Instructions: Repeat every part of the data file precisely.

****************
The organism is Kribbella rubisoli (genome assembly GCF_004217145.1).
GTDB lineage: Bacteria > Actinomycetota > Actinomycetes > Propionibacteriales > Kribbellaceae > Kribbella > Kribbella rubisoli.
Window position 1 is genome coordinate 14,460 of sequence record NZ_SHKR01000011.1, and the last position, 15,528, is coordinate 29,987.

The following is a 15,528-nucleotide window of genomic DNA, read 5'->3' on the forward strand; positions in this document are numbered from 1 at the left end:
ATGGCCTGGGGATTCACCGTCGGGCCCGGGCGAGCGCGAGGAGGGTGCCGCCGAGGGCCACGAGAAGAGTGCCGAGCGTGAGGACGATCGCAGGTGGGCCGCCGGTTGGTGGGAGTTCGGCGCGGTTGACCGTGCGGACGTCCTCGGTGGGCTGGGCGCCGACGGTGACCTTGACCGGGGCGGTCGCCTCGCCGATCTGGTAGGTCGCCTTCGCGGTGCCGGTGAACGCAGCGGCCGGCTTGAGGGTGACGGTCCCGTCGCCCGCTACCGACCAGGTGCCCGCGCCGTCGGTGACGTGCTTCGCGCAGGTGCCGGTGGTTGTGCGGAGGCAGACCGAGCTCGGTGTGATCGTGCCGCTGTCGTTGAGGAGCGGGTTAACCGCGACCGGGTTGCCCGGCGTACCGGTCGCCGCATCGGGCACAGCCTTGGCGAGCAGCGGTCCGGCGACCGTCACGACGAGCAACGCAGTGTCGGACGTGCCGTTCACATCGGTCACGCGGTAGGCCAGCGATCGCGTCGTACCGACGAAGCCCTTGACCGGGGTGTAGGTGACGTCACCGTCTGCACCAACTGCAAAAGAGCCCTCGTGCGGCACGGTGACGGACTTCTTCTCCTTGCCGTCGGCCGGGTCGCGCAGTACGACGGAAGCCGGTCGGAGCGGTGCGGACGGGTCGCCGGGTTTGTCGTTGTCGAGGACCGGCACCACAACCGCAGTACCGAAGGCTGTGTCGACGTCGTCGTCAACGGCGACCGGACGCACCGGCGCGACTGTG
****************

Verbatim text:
The organism is Kribbella rubisoli (genome assembly GCF_004217145.1).
GTDB lineage: Bacteria > Actinomycetota > Actinomycetes > Propionibacteriales > Kribbellaceae > Kribbella > Kribbella rubisoli.
Window position 1 is genome coordinate 14,460 of sequence record NZ_SHKR01000011.1, and the last position, 15,528, is coordinate 29,987.

The following is a 15,528-nucleotide window of genomic DNA, read 5'->3' on the forward strand; positions in this document are numbered from 1 at the left end:
ATGGCCTGGGGATTCACCGTCGGGCCCGGGCGAGCGCGAGGAGGGTGCCGCCGAGGGCCACGAGAAGAGTGCCGAGCGTGAGGACGATCGCAGGTGGGCCGCCGGTTGGTGGGAGTTCGGCGCGGTTGACCGTGCGGACGTCCTCGGTGGGCTGGGCGCCGACGGTGACCTTGACCGGGGCGGTCGCCTCGCCGATCTGGTAGGTCGCCTTCGCGGTGCCGGTGAACGCAGCGGCCGGCTTGAGGGTGACGGTCCCGTCGCCCGCTACCGACCAGGTGCCCGCGCCGTCGGTGACGTGCTTCGCGCAGGTGCCGGTGGTTGTGCGGAGGCAGACCGAGCTCGGTGTGATCGTGCCGCTGTCGTTGAGGAGCGGGTTAACCGCGACCGGGTTGCCCGGCGTACCGGTCGCCGCATCGGGCACAGCCTTGGCGAGCAGCGGTCCGGCGACCGTCACGACGAGCAACGCAGTGTCGGACGTGCCGTTCACATCGGTCACGCGGTAGGCCAGCGATCGCGTCGTACCGACGAAGCCCTTGACCGGGGTGTAGGTGACGTCACCGTCTGCACCAACTGCAAAAGAGCCCTCGTGCGGCACGGTGACGGACTTCTTCTCCTTGCCGTCGGCCGGGTCGCGCAGTACGACGGAAGCCGGTCGGAGCGGTGCGGACGGGTCGCCGGGTTTGTCGTTGTCGAGGACCGGCACCACAACCGCAGTACCGAAGGCTGTGTCGACGTCGTCGTCAACGGCGACCGGACGCACCGGCGCGACTGTG